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I'm pretty sure I have the logic of this problem figured out, but I have spent two weeks working every day struggling to get my code to compile so that I can actually test what I've done. I keep getting errors that I know are stupidly simple, but I've tried everything and now I need help. Anyone who could look at my code and explain where I am going wrong in my formatting or whatever it is would be greatly appreciated. I've read through all the recommended reading for week 1 and watched all the lectures and walkthroughs and shorts and this just isn't sticking. Right now this code is giving me:

error: unused variable 'l' and

error: unused variable 'c'

Does this have something to do with the scope of the variables? I thought I declared them in the correct place but now I'm confused...

int main(void)
{

int h = 0, l = 0, c = 0;

do
{
    printf("Please give me an int between 0-23:/n");
    h = GetInt();
}
while (h < 0 || h > 23);

return 0;



for(int l = 0; l < h; l++)
{    

for(int c = 0; c < h; c++)
 {
        printf("%s", " ");
 }

    for(int c = 0; c < h+2; c++)
    {
        printf("#");
    }
    printf("\n");   

return 0;
}}
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It does indeed have something to do with scope. You have declared both at the top of your program, but then you declare them again in each of the for loops by including the keyword int. Because the second (or third) declaration is within a set of parentheses (or curly braces), you are defining new local variables using the same var name (c and l) that overrides the higher level variable with the same name. Since you don't use the higher level c or l, you are actually getting warnings about unused variables. The compiler parameters include one that says that all warnings are to be treated as errors, so it won't compile.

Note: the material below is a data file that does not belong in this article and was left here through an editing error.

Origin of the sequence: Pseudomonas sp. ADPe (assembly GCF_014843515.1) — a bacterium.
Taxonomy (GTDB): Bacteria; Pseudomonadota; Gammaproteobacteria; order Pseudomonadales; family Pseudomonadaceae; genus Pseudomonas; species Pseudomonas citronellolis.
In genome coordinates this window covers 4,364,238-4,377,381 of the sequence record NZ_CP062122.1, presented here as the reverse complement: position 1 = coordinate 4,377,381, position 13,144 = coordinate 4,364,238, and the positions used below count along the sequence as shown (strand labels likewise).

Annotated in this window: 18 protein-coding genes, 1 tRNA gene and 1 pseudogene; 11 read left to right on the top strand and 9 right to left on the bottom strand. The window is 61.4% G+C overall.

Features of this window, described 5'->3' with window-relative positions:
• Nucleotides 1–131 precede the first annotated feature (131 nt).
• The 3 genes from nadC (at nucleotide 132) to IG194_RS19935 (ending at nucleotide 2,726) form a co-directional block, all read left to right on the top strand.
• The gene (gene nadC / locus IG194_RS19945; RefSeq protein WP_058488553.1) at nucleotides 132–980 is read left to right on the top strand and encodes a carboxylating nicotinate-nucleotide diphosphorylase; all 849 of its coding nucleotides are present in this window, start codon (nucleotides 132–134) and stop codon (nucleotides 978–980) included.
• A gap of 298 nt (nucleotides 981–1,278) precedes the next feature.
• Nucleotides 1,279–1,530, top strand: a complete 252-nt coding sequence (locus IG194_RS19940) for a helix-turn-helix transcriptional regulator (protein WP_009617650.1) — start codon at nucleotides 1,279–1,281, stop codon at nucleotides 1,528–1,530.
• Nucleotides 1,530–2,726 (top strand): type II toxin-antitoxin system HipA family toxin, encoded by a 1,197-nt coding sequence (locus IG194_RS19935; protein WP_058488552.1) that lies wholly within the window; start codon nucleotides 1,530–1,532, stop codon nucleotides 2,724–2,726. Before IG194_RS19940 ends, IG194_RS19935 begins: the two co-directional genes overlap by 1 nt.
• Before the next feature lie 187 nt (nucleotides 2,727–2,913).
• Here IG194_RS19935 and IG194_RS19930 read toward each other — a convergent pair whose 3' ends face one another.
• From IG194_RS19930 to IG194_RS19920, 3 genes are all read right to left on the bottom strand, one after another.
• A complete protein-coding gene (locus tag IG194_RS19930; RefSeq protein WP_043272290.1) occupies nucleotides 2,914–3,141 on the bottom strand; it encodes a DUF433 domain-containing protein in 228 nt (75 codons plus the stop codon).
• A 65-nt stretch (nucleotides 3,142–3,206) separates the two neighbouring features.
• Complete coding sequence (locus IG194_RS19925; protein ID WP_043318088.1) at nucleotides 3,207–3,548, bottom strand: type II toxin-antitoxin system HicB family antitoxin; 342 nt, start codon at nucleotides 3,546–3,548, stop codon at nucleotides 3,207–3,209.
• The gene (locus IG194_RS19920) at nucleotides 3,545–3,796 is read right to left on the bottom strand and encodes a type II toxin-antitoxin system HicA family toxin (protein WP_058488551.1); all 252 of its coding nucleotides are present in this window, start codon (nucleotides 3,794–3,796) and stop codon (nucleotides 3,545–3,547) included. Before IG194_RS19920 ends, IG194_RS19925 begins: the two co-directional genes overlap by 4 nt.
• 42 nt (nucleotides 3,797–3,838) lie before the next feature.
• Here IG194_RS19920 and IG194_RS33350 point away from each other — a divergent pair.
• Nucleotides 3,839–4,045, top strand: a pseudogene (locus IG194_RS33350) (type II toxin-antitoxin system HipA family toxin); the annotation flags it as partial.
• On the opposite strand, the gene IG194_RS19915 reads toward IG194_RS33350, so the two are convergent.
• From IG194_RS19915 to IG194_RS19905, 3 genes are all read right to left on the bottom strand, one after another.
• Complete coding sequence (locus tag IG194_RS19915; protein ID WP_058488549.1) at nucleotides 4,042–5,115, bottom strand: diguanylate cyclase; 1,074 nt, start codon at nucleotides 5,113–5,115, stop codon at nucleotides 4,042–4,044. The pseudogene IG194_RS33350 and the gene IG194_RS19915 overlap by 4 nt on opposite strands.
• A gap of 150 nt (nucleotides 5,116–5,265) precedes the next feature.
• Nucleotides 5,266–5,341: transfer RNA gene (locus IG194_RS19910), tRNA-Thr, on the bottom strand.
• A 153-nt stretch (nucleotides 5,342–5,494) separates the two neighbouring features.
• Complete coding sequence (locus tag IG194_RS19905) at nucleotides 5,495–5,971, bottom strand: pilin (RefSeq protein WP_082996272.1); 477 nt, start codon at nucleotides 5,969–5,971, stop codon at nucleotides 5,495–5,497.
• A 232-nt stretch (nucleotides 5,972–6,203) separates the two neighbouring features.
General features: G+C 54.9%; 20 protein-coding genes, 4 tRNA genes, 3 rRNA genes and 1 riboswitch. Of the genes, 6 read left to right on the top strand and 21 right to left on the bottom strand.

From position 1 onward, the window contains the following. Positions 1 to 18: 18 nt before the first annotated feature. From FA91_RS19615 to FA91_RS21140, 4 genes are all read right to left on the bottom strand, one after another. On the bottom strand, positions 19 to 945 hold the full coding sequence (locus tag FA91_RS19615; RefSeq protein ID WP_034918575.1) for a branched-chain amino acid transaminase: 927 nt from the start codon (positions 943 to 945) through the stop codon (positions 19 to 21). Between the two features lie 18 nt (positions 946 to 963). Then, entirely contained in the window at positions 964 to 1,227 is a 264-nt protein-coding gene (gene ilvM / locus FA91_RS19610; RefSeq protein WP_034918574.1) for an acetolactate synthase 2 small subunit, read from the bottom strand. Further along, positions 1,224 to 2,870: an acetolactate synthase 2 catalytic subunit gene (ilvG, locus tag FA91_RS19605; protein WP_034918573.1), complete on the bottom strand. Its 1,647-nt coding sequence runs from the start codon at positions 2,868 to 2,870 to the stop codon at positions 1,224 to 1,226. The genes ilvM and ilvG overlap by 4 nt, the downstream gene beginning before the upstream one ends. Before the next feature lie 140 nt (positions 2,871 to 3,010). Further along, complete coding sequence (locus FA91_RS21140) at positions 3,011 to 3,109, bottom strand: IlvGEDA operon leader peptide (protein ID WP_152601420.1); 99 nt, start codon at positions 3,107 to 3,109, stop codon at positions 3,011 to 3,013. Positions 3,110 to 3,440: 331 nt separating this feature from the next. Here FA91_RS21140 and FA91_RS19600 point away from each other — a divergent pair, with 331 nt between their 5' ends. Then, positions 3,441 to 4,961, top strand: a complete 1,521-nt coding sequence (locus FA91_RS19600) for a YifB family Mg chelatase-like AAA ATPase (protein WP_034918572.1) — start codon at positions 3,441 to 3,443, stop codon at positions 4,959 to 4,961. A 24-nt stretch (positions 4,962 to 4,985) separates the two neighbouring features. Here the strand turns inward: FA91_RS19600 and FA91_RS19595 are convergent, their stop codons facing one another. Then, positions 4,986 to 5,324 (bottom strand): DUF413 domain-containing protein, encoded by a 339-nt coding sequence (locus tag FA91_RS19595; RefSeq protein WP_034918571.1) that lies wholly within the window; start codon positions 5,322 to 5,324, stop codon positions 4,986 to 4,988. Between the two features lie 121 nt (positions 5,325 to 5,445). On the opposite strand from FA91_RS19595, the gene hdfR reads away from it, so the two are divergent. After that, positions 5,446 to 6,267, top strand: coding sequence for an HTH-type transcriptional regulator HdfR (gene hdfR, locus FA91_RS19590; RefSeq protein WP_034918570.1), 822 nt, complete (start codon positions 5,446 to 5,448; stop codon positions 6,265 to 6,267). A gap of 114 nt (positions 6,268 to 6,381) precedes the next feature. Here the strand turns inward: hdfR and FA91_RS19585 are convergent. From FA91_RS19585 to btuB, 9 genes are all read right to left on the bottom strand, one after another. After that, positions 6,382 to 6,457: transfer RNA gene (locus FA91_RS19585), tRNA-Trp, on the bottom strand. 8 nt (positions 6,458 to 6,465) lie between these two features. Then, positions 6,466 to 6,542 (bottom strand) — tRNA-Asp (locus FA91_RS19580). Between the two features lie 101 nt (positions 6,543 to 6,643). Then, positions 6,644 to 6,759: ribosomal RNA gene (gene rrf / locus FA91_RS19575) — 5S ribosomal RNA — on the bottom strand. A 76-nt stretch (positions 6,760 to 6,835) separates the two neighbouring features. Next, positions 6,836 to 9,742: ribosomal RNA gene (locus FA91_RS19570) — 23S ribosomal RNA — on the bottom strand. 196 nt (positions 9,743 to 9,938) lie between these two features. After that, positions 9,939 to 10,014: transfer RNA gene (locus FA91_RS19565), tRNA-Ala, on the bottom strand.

To fix this, either remove the later int keywords, or remove the declarations of c and l at the top of the program. In this case, it doesn't matter which you do, but the first method is probably slightly more efficient.

If this answers your question, please click on the check to accept. Let's keep up on forum housekeeping. ;-)

3
  • Thank you for your response. The program now compiles but when I input a valid number the program just ends and does not continue on to print my pyramid. Do I need to post a new question to solve this? – Dagny Oct 4 '15 at 1:14
  • Updated: I just removed the first return 0 which allows my program to continue to the for loop and print hashes...but it's not making a pyramid. – Dagny Oct 4 '15 at 1:16
  • Same problem. You have a return statement inside the for loop. For starters, reformat your code with the correct indentations. (btw, spend some quality time with style50 to get a feel for how to format code for ease of reading.) After that, you have some logic problems printing your pyramid. Break it down into smaller parts. First, get the code to print the right number of lines. Next, get it to print the right number of hashes (#) without worrying about the spaces. Finally, get the spaces right. – Cliff B Oct 4 '15 at 1:39

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